Amazon and Netflix and other recommendation systems use similar AI engines.
Understanding Generative AI
Now let’s consider the recently released Generative AI tools. Tools like OpenAI’s ChatGPT or Dall-e or Midjourney’s image generator turn text prompts into text answers, or into images, or into presentations or into code, and I expect soon into songs, videos and 3D images.
These forms of generative AI instantly generate content that’s often so good, you’d swear it was created by a real person.
GenAI works by using incredible amounts of data, known as large language models or LLMs, such as everything written on the internet. It then uses its massive computing power to in almost real-time answer any question posed to it using AI reasoning and the likelihood of correctness. For every word or output it comes up with, ChatGPT decides in real time what the next most probable word should be based on previous learnings and pattern recognition.
For those more technically inclined GenAI works something like this:
1. Large Language Model as the data source: The AI starts by analysing a large collection of data (the LLM), such as books, articles, or any written content on the internet.
2. Preprocessing: The AI then break the LLM into smaller parts, like sentences or words. This process is called tokenisation. It may also convert words into numbers using a technique called embedding, so it can perform mathematical operations on them.
3. Building a model: The AI then uses a neural network to understand the relationships between these words, sentences, and ideas. Layers of nodes (neurons) are connected in a way that can recognize complex patterns, such as grammar, style or context.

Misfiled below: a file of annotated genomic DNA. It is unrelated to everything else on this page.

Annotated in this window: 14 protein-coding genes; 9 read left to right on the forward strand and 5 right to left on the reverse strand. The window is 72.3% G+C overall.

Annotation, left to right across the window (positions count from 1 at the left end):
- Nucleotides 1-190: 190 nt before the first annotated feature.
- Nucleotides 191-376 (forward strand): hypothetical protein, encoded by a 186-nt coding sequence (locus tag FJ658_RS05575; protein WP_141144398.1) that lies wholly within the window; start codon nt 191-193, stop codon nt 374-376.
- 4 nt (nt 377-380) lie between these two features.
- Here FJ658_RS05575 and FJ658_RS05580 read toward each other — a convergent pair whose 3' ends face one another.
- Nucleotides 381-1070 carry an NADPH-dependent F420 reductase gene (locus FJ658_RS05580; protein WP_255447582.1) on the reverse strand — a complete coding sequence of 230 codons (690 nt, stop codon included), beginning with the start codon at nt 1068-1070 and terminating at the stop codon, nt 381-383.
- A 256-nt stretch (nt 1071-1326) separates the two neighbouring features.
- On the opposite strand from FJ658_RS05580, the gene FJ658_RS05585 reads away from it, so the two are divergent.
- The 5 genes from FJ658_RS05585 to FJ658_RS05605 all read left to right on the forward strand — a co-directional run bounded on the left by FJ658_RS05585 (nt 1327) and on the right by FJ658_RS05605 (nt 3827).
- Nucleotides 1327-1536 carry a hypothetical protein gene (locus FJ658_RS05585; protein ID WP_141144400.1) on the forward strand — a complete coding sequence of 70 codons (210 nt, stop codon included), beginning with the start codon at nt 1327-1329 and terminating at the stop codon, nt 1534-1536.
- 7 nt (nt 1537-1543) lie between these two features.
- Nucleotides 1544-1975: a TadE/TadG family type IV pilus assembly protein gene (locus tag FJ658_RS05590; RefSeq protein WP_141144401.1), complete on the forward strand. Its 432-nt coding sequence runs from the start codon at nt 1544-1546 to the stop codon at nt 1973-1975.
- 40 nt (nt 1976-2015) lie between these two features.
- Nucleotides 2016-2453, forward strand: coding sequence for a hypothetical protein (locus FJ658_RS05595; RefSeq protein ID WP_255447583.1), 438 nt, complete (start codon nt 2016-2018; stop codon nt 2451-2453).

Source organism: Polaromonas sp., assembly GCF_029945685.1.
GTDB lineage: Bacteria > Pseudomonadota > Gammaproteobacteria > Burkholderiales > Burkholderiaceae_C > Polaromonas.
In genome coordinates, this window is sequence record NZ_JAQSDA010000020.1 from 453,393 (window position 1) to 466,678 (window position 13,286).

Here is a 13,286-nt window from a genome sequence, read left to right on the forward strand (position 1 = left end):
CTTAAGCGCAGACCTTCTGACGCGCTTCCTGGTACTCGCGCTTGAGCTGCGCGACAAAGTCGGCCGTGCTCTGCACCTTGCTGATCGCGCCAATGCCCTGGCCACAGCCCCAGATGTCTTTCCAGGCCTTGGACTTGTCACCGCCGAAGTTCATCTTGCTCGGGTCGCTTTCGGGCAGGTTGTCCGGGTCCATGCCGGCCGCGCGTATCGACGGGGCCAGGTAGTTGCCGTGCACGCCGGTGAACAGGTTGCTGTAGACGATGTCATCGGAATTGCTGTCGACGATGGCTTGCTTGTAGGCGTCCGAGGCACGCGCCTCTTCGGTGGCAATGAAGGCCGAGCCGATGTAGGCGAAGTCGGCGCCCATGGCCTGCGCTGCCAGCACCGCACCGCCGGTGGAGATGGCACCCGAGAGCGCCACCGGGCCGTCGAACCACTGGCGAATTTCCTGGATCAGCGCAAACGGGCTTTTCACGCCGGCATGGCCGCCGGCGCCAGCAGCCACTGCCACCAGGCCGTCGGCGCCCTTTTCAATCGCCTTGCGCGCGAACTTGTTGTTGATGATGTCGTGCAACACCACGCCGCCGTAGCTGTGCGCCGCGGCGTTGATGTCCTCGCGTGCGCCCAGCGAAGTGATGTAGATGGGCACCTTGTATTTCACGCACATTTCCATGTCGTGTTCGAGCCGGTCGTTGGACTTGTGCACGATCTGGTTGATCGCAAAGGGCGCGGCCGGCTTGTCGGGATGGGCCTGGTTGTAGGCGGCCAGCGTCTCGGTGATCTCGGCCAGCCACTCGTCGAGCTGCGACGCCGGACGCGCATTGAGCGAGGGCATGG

4. Training: During training, the model is fed examples and learns to predict what comes next in a sequence. For example, given the sentence "The chicken crossed the ___," it learns to predict words that could fill in the blank. Overtime, training adjusts the AI’s internal parameters using algorithms to reduce the error in its predictions.
5. Generating new text (or images, videos, etc.): Once trained, the AI can generate new text that follows the patterns and rules it has learned. It does this by starting with a prompt sentence and then repeatedly it predicts the next word or words, building a new piece of text from scratch. You can actually see ChatGPT thinking (or coming up the next most probable word) when the cursor flashes.
6. Fine-tuning: If the generated text needs to follow specific guidelines or styles, the model can be fine-tuned. This involves training the model on a smaller, specialized dataset, allowing it to adapt its previously learned knowledge to new constraints.
In essence, generative AI for creation is intricate blend of linguistics, mathematics, and computer science. It transforms words or images or videos into mathematical representations, learning the intricate rules and patterns of language or imagery through complex algorithms, and then using this knowledge to construct new text or images or video.
Humans and machines - How AI can supercharge advice firms
Netwealth's 2023 AdviceTech report, Humans and Machines, provides a detailed examination of the role artificial intelligence (AI) and adjacent technologies will have for advice firms. We draw on extensive research to provide areas of focus, detailed examples and useful tips so you can deploy AI successfully into your practice today.